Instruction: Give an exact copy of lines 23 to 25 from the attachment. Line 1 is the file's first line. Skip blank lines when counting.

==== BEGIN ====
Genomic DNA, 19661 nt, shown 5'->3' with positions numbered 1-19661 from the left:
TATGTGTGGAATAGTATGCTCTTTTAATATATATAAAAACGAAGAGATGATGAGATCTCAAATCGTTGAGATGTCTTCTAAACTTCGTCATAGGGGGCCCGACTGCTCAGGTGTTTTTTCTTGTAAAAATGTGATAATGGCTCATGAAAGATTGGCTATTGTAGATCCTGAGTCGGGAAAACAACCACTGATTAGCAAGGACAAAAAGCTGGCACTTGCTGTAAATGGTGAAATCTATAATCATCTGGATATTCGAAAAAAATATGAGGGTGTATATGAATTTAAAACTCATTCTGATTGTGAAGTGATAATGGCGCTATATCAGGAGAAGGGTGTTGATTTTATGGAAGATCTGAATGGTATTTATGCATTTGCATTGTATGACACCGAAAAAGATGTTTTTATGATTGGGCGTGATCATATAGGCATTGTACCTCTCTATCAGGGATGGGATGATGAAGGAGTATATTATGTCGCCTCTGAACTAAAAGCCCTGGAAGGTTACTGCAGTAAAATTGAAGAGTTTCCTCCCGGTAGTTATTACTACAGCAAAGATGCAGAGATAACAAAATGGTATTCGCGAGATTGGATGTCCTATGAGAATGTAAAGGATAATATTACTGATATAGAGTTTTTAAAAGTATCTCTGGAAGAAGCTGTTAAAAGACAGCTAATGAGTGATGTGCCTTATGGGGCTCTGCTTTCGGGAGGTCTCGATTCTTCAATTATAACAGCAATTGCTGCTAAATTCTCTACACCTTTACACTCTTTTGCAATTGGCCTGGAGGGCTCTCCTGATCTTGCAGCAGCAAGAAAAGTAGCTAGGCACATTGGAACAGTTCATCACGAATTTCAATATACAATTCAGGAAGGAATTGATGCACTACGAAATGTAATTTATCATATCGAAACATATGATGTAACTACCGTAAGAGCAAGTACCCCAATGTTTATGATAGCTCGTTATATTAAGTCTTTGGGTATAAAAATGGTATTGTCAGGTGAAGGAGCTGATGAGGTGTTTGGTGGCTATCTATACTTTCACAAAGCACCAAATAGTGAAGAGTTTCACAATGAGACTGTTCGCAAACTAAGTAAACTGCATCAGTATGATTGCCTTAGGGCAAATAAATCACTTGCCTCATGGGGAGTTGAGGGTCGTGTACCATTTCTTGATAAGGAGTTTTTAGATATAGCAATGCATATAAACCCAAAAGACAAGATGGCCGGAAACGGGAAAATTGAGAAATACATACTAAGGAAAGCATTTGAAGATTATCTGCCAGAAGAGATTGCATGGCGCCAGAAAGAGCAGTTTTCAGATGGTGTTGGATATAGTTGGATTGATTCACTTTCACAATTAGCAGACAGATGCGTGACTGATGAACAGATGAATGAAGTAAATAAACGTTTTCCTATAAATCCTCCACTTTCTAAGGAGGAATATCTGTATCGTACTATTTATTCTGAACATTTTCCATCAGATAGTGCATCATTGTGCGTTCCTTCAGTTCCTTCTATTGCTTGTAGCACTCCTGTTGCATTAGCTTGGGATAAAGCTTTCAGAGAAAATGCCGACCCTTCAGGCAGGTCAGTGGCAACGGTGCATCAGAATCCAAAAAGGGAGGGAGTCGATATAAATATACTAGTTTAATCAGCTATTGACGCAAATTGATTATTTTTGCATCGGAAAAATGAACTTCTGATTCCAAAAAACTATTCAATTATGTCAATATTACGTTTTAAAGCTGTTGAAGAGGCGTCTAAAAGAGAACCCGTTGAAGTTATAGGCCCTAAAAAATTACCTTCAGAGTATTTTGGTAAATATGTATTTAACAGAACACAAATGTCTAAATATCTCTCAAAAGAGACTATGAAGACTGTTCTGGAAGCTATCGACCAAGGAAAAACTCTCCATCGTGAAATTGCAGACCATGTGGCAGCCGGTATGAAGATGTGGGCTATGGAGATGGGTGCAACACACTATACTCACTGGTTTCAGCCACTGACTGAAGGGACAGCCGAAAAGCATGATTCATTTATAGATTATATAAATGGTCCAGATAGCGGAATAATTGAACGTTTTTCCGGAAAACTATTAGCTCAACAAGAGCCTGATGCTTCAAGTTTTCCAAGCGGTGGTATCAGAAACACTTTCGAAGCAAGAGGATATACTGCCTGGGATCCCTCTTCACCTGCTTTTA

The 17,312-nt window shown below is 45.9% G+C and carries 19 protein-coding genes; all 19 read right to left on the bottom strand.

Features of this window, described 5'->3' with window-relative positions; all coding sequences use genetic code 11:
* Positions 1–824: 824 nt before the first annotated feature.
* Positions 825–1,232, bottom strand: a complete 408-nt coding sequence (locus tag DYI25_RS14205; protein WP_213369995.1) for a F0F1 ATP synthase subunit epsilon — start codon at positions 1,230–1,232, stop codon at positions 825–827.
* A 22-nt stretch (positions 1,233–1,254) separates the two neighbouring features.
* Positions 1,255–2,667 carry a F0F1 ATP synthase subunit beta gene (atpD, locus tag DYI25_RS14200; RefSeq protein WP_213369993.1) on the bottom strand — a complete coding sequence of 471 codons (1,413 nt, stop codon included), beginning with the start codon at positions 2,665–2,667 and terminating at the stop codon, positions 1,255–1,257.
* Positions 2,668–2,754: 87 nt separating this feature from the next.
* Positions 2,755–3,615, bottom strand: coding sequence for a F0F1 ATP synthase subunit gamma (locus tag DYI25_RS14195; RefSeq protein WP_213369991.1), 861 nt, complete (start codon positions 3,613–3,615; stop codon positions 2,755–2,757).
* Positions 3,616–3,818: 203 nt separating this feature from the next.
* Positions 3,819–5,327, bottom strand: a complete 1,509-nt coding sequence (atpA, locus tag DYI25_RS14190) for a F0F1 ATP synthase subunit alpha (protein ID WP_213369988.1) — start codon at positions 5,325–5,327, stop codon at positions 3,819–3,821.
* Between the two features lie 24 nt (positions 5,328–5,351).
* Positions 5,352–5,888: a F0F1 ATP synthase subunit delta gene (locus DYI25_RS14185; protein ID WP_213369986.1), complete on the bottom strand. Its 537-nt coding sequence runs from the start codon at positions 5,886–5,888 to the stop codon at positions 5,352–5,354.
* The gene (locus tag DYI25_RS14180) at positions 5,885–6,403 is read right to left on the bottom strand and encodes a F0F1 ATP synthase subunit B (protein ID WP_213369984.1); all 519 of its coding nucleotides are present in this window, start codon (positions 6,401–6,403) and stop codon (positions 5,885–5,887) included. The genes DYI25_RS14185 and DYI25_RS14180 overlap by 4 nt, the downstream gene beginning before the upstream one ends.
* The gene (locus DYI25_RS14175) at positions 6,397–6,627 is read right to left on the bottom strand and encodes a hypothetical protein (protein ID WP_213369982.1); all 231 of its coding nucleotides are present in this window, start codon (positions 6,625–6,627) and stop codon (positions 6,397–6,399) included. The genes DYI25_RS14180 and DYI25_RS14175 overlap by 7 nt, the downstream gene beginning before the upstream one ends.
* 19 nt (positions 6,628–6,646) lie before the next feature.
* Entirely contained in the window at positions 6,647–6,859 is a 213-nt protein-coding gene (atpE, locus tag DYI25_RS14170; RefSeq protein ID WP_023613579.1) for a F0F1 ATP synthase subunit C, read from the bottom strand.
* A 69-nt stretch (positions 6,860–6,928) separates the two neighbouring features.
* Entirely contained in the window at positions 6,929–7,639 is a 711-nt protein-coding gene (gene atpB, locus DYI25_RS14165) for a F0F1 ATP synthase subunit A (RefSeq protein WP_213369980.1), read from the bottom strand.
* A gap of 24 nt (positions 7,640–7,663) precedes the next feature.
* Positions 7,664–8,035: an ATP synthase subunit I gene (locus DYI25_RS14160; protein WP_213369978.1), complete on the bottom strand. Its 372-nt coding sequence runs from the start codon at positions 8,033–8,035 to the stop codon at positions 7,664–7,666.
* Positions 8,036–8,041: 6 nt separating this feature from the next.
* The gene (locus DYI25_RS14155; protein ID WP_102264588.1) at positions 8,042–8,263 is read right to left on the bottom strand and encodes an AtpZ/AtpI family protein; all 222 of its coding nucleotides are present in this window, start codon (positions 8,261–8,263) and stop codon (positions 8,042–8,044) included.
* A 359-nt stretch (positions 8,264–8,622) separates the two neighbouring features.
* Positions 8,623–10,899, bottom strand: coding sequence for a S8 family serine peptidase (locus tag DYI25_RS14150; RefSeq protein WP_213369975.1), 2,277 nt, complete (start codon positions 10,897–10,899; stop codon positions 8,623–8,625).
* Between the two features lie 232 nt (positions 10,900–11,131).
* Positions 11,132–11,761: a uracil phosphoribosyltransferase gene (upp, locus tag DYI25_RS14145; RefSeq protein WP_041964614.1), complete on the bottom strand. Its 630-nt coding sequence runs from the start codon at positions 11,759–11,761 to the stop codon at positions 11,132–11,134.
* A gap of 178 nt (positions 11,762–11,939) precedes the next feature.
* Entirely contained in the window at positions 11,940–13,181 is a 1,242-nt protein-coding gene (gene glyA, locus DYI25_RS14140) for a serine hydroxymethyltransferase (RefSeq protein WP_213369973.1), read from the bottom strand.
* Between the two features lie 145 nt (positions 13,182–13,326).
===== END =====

* Positions 8,036–8,041: 6 nt separating this feature from the next.
* The gene (locus DYI25_RS14155; protein ID WP_102264588.1) at positions 8,042–8,263 is read right to left on the bottom strand and encodes an AtpZ/AtpI family protein; all 222 of its coding nucleotides are present in this window, start codon (positions 8,261–8,263) and stop codon (positions 8,042–8,044) included.
* A 359-nt stretch (positions 8,264–8,622) separates the two neighbouring features.